After Machel died, there was a Civil War. I was actively involved to cover the effects of the war. On one side, I saw people toting guns and on the other, suffering. That time foreigners were not allowed to come into Mozambique. For us, Mozambicans it was our bounden duty to depict the situation prevalent in our strife-torn country through pictures in national and international periodicals.
Q: You then migrated to Sweden and changed the way you perceived photography …
Sergio: When I moved to Sweden, I changed completely. Over there from 1991-93 I made a request to join a photography school and they accepted me. This school brought a major change in my photography. Earlier, I used to only take photographs, but now I began to learn to tell a story through my pictures. I became a freelance photographer and began to write my photography projects with the financial backing of the Swedish Government. With their support, I was enabled to complete five projects while living in Sweden, but documenting in Mozambique. My photography has since reached far and wide and can be viewed at different galleries, museums, festivals and universities across the world. I have also compiled two books based on my works.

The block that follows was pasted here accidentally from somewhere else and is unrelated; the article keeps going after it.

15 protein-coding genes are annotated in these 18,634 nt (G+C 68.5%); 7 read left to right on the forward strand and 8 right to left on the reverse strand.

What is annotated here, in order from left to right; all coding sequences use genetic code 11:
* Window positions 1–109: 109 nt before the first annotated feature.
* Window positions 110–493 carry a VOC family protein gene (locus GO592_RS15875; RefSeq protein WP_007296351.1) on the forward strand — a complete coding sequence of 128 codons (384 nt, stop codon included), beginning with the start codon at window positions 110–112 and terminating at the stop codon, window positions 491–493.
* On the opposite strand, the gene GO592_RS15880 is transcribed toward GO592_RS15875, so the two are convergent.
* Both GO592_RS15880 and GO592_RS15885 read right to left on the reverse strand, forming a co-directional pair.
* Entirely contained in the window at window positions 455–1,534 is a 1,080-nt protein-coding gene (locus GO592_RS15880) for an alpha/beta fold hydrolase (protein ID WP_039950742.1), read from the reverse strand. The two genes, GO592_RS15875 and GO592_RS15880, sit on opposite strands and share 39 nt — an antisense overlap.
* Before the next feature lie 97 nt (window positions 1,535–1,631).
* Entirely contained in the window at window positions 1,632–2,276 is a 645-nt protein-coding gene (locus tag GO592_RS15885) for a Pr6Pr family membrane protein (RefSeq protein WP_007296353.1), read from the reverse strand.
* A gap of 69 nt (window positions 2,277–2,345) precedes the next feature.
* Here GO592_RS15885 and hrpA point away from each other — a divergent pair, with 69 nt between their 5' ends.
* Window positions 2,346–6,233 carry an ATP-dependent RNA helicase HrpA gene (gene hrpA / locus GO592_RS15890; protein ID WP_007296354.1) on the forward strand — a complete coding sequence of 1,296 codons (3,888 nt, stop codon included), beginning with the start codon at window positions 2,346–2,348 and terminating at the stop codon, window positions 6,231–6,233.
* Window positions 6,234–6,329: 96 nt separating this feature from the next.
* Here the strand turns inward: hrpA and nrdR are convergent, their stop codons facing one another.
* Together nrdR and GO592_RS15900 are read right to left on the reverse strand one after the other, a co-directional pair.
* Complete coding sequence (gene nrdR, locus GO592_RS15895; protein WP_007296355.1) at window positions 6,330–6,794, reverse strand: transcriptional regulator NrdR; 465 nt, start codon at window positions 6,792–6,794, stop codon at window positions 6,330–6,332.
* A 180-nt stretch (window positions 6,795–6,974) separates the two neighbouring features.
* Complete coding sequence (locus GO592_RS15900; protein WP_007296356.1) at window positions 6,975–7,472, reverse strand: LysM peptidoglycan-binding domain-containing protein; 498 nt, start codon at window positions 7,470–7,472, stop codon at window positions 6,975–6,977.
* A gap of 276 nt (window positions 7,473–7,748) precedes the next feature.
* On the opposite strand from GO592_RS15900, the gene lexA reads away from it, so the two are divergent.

Q: Tell us your India story which led to your first exhibit of the country of your origin…
Sergio: In 1995, I was at NCPA, Mumbai to exhibit my works. At the time, I also went to Rajasthan and Goa. That year was my first meeting with my relatives in Goa and I visited places like my father’s ancestral home in Colva, Panaji, Ribandar and Carambolim. When I returned to Maputo, my colleagues saw B&W contact sheets and encouraged me to have an exhibit that I called ‘India Intima” which was a huge success. This was because many people from there were from Goa or traced their lineage to Goa. After that, I held another exhibition on India and Mozambique in Portugal.
Q: Tell us about you India project that brought you to Goa again …
Sergio: For the last three years, I am working on this project. This is my third trip to India and I will be based in Goa for three weeks. During my time here, I will be capturing Goa in the monsoons which I haven’t earlier. Though my project will concentrate 85 per cent on Goa, it will also include my trips to other places in India to Mumbai, Rajasthan, Kolkata and Varanasi. On Goa, I will primarily focus on daily life, my family, the fishing community and different religions. For example, I want to show young school girls talking to each other with architectural background, a lot of colours basically. For another, I want to show the old portraits of my ancestral house which is deteriorating on the walls. My first trip to India was to recognize the country. On my second visit, I wanted to implement the process that arose from my first trip and spend time on it. From here on, I will look at documenting all my material into a book which I plan to release next year.